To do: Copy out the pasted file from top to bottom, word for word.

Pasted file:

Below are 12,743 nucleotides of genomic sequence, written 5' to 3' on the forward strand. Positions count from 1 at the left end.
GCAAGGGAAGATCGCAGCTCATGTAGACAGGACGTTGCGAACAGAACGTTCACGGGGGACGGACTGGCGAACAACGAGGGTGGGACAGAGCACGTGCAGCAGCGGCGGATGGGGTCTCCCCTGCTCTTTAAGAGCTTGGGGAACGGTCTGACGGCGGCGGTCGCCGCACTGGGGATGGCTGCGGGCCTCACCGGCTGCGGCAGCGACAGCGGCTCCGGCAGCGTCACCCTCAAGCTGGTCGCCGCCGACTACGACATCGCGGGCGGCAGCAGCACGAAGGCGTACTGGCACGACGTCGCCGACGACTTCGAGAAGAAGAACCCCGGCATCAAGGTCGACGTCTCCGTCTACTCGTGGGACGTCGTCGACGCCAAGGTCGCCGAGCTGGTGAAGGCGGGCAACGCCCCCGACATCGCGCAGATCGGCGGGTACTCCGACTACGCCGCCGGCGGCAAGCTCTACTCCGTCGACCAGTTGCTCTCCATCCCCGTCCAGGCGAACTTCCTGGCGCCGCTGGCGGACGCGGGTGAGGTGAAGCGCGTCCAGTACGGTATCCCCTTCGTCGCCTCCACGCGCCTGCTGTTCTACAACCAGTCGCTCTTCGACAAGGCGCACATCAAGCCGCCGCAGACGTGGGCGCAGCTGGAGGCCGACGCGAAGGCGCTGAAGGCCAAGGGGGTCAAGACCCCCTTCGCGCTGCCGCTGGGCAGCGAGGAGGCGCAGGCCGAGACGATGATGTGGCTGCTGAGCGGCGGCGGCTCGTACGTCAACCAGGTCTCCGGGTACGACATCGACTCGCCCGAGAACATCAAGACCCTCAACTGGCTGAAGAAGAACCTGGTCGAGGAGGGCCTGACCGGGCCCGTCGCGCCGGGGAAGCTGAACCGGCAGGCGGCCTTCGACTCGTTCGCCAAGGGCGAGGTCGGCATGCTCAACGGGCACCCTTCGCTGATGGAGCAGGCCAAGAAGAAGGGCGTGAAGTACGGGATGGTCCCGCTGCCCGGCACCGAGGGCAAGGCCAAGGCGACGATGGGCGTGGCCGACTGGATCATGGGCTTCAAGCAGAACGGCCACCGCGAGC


Below are 12,743 nucleotides of genomic sequence, written 5' to 3' on the forward strand. Positions count from 1 at the left end.
GCAAGGGAAGATCGCAGCTCATGTAGACAGGACGTTGCGAACAGAACGTTCACGGGGGACGGACTGGCGAACAACGAGGGTGGGACAGAGCACGTGCAGCAGCGGCGGATGGGGTCTCCCCTGCTCTTTAAGAGCTTGGGGAACGGTCTGACGGCGGCGGTCGCCGCACTGGGGATGGCTGCGGGCCTCACCGGCTGCGGCAGCGACAGCGGCTCCGGCAGCGTCACCCTCAAGCTGGTCGCCGCCGACTACGACATCGCGGGCGGCAGCAGCACGAAGGCGTACTGGCACGACGTCGCCGACGACTTCGAGAAGAAGAACCCCGGCATCAAGGTCGACGTCTCCGTCTACTCGTGGGACGTCGTCGACGCCAAGGTCGCCGAGCTGGTGAAGGCGGGCAACGCCCCCGACATCGCGCAGATCGGCGGGTACTCCGACTACGCCGCCGGCGGCAAGCTCTACTCCGTCGACCAGTTGCTCTCCATCCCCGTCCAGGCGAACTTCCTGGCGCCGCTGGCGGACGCGGGTGAGGTGAAGCGCGTCCAGTACGGTATCCCCTTCGTCGCCTCCACGCGCCTGCTGTTCTACAACCAGTCGCTCTTCGACAAGGCGCACATCAAGCCGCCGCAGACGTGGGCGCAGCTGGAGGCCGACGCGAAGGCGCTGAAGGCCAAGGGGGTCAAGACCCCCTTCGCGCTGCCGCTGGGCAGCGAGGAGGCGCAGGCCGAGACGATGATGTGGCTGCTGAGCGGCGGCGGCTCGTACGTCAACCAGGTCTCCGGGTACGACATCGACTCGCCCGAGAACATCAAGACCCTCAACTGGCTGAAGAAGAACCTGGTCGAGGAGGGCCTGACCGGGCCCGTCGCGCCGGGGAAGCTGAACCGGCAGGCGGCCTTCGACTCGTTCGCCAAGGGCGAGGTCGGCATGCTCAACGGGCACCCTTCGCTGATGGAGCAGGCCAAGAAGAAGGGCGTGAAGTACGGGATGGTCCCGCTGCCCGGCACCGAGGGCAAGGCCAAGGCGACGATGGGCGTGGCCGACTGGATCATGGGCTTCAAGCAGAACGGCCACCGCGAGC